Whether you own the home you live in or rent it from a landlord, taking on a lodger is one way of earning some extra cash from any spare room you might have – it might also be the answer if you are simply looking for a little extra company and someone who is able to share the bills with you.
With the current high demand for rented accommodation in the private sector, you are unlikely to find it difficult attracting a lodger – though, of course, you need to exercise just as much care in selecting someone who is suitable, as you might for any other type of tenant.
If you are yourself renting the property, of course, you need your landlord’s permission in order to sublet any room in the property.
In law, there is a clear distinction between a lodger and a tenant and the principal differences are described in some detail by the Citizens Advice Bureau – these differences relate principally to the need for the accommodation to be furnished, very restricted rights of lodgers in terms of tenure, and the freedom retained by the landlord to enter the lodger’s rooms at will.
Taking on a lodger also helps the underlying shortage of housing to the extent that the government has introduced a scheme – called Rent a Room – which grants a tax-free allowance on the first £7,500 of profits you make in any one year from renting out a room to a lodger.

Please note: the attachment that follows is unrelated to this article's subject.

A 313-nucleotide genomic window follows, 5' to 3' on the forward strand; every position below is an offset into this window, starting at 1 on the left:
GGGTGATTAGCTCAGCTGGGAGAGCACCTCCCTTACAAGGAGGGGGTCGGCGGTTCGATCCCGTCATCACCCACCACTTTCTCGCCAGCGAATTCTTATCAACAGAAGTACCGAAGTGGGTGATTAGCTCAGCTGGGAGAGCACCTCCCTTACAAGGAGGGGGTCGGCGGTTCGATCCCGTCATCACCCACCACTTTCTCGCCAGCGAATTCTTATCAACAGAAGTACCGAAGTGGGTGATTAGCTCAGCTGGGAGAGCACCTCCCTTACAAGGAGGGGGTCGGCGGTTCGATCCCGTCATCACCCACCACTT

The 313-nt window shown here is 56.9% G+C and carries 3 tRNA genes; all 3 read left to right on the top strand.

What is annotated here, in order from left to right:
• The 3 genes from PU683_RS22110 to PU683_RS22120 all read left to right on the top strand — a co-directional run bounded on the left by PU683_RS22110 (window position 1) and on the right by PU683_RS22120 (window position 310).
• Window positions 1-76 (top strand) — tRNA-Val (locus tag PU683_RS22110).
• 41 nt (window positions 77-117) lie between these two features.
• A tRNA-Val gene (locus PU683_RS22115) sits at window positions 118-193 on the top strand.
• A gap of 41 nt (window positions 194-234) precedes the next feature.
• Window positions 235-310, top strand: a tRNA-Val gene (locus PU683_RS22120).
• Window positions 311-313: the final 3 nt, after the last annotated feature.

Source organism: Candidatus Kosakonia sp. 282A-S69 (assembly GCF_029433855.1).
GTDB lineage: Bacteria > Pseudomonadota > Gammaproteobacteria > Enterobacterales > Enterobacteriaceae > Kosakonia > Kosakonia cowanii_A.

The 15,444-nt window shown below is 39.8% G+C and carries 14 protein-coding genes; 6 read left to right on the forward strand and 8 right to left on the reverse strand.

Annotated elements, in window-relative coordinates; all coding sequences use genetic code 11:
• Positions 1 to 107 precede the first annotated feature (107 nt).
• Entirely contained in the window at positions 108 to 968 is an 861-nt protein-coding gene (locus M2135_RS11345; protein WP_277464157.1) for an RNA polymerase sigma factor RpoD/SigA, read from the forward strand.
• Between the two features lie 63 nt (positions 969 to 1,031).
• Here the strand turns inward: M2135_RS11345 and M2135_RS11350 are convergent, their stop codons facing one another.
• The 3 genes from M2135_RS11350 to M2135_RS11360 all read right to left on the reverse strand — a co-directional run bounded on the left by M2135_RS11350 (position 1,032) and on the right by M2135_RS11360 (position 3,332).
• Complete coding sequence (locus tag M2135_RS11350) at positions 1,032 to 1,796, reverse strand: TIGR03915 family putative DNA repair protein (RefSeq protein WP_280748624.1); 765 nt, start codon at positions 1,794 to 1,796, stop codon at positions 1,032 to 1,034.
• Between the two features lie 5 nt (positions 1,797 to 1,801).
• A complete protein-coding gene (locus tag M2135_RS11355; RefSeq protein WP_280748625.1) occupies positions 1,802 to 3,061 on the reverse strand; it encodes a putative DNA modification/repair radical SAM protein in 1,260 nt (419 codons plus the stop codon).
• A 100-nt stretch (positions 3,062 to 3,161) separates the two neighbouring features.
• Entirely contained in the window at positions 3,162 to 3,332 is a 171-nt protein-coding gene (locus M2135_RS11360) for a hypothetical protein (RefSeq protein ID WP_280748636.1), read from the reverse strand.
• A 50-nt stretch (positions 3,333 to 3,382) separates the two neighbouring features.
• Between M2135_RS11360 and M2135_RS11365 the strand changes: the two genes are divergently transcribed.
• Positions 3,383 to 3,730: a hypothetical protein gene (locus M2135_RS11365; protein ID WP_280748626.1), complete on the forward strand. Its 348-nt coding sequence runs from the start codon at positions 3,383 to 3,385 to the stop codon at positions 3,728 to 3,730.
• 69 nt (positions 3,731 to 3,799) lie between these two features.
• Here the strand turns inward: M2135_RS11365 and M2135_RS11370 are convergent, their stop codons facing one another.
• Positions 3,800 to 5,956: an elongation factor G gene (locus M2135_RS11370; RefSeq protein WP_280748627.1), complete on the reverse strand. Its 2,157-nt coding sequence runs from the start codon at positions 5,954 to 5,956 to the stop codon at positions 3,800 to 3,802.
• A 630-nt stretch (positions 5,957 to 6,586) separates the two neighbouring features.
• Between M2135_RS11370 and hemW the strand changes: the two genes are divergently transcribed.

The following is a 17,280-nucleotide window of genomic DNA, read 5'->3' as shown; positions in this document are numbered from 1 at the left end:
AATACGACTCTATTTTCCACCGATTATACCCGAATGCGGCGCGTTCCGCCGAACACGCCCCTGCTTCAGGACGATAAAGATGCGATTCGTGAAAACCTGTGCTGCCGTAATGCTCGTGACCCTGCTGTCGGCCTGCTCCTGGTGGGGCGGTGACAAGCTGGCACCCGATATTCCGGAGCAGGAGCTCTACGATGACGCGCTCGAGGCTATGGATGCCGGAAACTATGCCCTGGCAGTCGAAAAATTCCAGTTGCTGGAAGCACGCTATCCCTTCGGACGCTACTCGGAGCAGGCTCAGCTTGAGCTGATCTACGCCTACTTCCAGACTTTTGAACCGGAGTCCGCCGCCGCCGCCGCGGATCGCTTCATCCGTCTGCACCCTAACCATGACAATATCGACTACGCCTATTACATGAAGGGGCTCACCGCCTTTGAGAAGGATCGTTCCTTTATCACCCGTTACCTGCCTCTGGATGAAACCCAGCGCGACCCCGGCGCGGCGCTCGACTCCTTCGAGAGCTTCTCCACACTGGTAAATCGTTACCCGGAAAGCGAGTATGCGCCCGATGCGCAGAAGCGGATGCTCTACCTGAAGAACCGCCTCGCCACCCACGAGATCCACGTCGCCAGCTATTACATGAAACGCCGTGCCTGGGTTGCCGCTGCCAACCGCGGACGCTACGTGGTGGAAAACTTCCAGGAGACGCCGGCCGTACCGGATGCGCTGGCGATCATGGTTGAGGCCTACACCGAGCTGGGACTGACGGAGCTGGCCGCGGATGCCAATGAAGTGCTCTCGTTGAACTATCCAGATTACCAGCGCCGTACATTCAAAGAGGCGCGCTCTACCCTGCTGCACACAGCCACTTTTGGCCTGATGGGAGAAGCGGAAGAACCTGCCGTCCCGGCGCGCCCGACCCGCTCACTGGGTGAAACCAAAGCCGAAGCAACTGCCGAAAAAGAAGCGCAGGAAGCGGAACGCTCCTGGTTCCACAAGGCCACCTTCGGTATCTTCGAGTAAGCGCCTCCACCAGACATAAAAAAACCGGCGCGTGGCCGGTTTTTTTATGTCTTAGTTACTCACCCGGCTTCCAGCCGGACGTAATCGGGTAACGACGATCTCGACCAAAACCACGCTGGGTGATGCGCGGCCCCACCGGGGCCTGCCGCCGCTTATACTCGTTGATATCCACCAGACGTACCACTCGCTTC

Because of the distinct nature and type of tenure involved in letting part of your home to a lodger, rather than the entirely self-contained accommodation you let to a tenant, those differences also need to be reflected in the lodgers’ insurance you arrange.
This kind of house insurance for lodgers is designed to protect both the structure and fabric of your home and its contents. Buildings cover is typically available for up to £1 million, for instance, with the total contents sum insured of up to £100,000.
Because of the special circumstances and risks which may arise when you have a lodger on the premises – items stolen by the lodger, rather than through burglary, for example – lodgers’ house insurance might make a particular point of providing cover for your personal possessions or against the risk of accidental damage to your property.
Even more important than when you are living alone in your home, when a lodger is in residence, public liability cover may prove still more important in protecting you against claims of negligence if a lodger injures him or herself in your home or has their own property damaged – typical cover provides at least £1 million indemnity.
Lodgers insurance for 5 people
As your experience as a landlord with a lodger progresses – and if there is still space in your home of course – you might also want to ensure that your home insurance for lodgers has provision for more of them. Whilst many lodgers home insurance policies are likely to restrict the maximum number to three, those we arrange here at UKinsuranceNET provide cover for up to five.